A canon regular is a member of the clergy of the Catholic Church who has vowed himself to the service of a particular church along with other clergy with whom he lives a common, religious life of poverty, chastity, and obedience in a clerical monastery attached to this church under the authority of a prelate and superiors. This formal description is only a way of saying that a canon regular is a priest or deacon who seeks to live a life in imitation of the apostles, in the service of the Word of God and of the altar, holding no personal property of his own, but rather living a common life under a priestly superior.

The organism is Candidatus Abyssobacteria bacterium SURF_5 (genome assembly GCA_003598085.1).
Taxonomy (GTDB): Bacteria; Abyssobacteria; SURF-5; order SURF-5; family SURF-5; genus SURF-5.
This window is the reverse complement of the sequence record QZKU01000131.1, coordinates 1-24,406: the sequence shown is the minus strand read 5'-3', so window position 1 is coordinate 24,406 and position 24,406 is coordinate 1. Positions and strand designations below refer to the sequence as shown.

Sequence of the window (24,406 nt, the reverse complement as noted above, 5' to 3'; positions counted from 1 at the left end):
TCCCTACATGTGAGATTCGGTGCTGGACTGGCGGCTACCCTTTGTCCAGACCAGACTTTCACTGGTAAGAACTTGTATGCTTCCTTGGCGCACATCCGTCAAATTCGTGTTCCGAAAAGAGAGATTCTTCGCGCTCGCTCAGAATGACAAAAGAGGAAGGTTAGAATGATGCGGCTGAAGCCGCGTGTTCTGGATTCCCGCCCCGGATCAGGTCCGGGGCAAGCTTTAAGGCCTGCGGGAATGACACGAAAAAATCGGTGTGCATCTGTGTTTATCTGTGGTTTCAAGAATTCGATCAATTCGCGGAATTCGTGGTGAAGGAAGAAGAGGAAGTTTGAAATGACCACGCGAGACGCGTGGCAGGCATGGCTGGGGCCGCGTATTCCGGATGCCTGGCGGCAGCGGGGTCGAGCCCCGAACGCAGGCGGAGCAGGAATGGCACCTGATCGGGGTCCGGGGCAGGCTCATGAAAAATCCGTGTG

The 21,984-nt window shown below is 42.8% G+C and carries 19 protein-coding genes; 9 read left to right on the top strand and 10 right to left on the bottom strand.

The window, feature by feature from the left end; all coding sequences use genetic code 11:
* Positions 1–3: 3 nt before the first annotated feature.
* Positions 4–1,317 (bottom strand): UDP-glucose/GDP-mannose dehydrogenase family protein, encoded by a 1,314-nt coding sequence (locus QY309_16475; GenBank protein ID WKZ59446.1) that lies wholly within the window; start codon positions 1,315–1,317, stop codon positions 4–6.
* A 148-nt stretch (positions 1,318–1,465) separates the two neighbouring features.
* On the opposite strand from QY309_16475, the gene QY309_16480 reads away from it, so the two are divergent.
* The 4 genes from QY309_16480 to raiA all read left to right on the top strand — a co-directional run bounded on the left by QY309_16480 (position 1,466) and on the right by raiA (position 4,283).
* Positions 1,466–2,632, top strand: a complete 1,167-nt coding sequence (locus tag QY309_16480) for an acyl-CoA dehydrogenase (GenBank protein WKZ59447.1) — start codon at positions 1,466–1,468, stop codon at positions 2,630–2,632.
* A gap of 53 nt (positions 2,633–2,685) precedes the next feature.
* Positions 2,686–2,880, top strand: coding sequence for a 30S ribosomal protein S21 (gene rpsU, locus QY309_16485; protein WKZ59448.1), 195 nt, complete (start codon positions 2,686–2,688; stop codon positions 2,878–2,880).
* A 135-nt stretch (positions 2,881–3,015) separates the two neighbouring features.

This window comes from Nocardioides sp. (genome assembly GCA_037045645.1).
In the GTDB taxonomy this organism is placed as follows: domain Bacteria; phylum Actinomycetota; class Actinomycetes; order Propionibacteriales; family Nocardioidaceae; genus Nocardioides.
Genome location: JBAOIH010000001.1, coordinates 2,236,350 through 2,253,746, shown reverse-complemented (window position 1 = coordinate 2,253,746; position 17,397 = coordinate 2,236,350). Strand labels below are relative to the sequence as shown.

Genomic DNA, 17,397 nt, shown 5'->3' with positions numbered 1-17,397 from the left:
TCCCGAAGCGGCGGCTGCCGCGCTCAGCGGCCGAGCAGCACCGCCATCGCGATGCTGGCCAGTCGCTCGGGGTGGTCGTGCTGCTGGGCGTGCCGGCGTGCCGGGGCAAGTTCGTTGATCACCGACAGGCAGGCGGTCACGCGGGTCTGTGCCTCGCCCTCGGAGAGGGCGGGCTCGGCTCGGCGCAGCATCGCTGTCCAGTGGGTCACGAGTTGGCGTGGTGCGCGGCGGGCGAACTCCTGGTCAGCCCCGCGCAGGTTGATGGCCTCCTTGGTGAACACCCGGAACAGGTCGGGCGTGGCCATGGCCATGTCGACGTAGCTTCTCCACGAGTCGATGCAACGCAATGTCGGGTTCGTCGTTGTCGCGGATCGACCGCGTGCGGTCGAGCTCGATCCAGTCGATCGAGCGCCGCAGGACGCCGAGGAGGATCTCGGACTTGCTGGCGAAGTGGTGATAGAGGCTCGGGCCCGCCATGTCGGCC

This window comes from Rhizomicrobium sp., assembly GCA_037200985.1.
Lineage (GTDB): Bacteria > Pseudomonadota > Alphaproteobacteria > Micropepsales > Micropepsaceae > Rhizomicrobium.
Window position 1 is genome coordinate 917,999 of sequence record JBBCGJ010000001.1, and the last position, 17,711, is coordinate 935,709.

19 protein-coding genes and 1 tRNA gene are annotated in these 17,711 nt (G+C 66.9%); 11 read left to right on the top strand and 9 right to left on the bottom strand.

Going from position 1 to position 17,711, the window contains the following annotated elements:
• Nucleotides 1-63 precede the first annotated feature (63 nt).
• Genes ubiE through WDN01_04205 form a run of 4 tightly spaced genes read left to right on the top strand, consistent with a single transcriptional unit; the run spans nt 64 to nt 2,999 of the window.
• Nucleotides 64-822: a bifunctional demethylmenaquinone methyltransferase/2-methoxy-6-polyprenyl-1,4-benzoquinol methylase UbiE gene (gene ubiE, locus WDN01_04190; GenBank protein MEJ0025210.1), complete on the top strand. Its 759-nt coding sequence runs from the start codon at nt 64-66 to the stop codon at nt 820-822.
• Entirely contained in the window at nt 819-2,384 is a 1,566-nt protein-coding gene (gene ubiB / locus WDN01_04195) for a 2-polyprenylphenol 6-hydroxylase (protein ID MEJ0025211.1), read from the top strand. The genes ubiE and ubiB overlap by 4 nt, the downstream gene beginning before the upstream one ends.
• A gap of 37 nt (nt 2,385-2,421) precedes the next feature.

From the beginning of the Christian Church the life of the clergy was always measured by high expectations of virtue in faithfulness to authentic teaching and simplicity of life. In the New Testament we can see the development of formal clerical discipline beginning gradually in Acts and in the epistles of St. Paul. In the early church councils, for example in the Council of Nicaea (A.D. 325) the bishops of the ancient church were eager to establish norms for the life and conduct of the clergy. In the ancient church of the 4th and 5th centuries there was a wonderful flourishing of fervent clerical life in the dioceses of Southern France, Italy, and North Africa under the leadership of such great fathers of the Church as St. Ambrose of Milan, St. Augustine of Hippo, and St. Paulinus of Nola. The diocesan clergy lived then a common, monastic life with their bishops. These clerics were inscribed in the list or kanon – a Greek word meaning “rule” – of clergy of their dioceses, and so were called “canons” or canonici. Of course this ideal was not easy to retain, and so over time there crept in the abuses in clerical life of concubinage and independent living with the scandals and disedification of the faithful which followed. Vigorous reforms were undertaken at the time of the emperor Charlemagne (A.D. 800), but the greatest was under Pope St. Gregory VII in the 11th century. This great pope called for a renewal of the life of the clergy with celibacy and poverty and common life. The implementation of this “Gregorian” reform led to the foundation of many religious communities in the 12th and 13th centuries. In St. Gregory’s mind the life of a canon regular was simply the life meant for any diocesan priest, and the various orders of canons regular (among them, of course the Norbertines) are simply the survival of this original ideal of clerical community and worship without personal property in imitation of the Lord’s Apostles.